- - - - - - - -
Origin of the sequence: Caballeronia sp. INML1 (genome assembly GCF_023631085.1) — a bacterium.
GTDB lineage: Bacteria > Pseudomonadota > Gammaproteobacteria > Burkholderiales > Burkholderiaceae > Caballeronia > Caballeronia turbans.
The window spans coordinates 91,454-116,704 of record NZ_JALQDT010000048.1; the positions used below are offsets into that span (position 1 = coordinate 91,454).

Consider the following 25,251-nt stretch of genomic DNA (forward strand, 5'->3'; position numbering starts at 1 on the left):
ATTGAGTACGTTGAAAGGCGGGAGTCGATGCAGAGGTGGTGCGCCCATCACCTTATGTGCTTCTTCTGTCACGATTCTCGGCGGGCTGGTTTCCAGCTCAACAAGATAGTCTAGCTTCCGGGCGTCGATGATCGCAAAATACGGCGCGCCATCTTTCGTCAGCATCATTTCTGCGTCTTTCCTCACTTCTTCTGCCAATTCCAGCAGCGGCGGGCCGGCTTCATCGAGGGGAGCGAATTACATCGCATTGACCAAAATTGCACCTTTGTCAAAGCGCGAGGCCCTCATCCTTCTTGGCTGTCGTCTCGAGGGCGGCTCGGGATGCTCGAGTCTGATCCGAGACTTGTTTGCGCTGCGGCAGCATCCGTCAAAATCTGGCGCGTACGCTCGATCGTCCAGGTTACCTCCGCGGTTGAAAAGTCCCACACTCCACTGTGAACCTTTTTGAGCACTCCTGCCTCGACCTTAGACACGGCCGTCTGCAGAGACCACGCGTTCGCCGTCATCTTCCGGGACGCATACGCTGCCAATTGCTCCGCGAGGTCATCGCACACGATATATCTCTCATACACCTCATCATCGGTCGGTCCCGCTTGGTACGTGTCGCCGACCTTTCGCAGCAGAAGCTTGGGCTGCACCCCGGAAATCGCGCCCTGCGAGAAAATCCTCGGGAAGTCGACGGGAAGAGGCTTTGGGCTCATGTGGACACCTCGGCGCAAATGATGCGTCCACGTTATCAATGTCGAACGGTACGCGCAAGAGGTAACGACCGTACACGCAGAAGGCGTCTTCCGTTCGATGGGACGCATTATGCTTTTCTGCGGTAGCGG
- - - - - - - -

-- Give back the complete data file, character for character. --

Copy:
Origin of the sequence: Caballeronia sp. INML1 (genome assembly GCF_023631085.1) — a bacterium.
GTDB lineage: Bacteria > Pseudomonadota > Gammaproteobacteria > Burkholderiales > Burkholderiaceae > Caballeronia > Caballeronia turbans.
The window spans coordinates 91,454-116,704 of record NZ_JALQDT010000048.1; the positions used below are offsets into that span (position 1 = coordinate 91,454).

Consider the following 25,251-nt stretch of genomic DNA (forward strand, 5'->3'; position numbering starts at 1 on the left):
ATTGAGTACGTTGAAAGGCGGGAGTCGATGCAGAGGTGGTGCGCCCATCACCTTATGTGCTTCTTCTGTCACGATTCTCGGCGGGCTGGTTTCCAGCTCAACAAGATAGTCTAGCTTCCGGGCGTCGATGATCGCAAAATACGGCGCGCCATCTTTCGTCAGCATCATTTCTGCGTCTTTCCTCACTTCTTCTGCCAATTCCAGCAGCGGCGGGCCGGCTTCATCGAGGGGAGCGAATTACATCGCATTGACCAAAATTGCACCTTTGTCAAAGCGCGAGGCCCTCATCCTTCTTGGCTGTCGTCTCGAGGGCGGCTCGGGATGCTCGAGTCTGATCCGAGACTTGTTTGCGCTGCGGCAGCATCCGTCAAAATCTGGCGCGTACGCTCGATCGTCCAGGTTACCTCCGCGGTTGAAAAGTCCCACACTCCACTGTGAACCTTTTTGAGCACTCCTGCCTCGACCTTAGACACGGCCGTCTGCAGAGACCACGCGTTCGCCGTCATCTTCCGGGACGCATACGCTGCCAATTGCTCCGCGAGGTCATCGCACACGATATATCTCTCATACACCTCATCATCGGTCGGTCCCGCTTGGTACGTGTCGCCGACCTTTCGCAGCAGAAGCTTGGGCTGCACCCCGGAAATCGCGCCCTGCGAGAAAATCCTCGGGAAGTCGACGGGAAGAGGCTTTGGGCTCATGTGGACACCTCGGCGCAAATGATGCGTCCACGTTATCAATGTCGAACGGTACGCGCAAGAGGTAACGACCGTACACGCAGAAGGCGTCTTCCGTTCGATGGGACGCATTATGCTTTTCTGCGGTAGCGG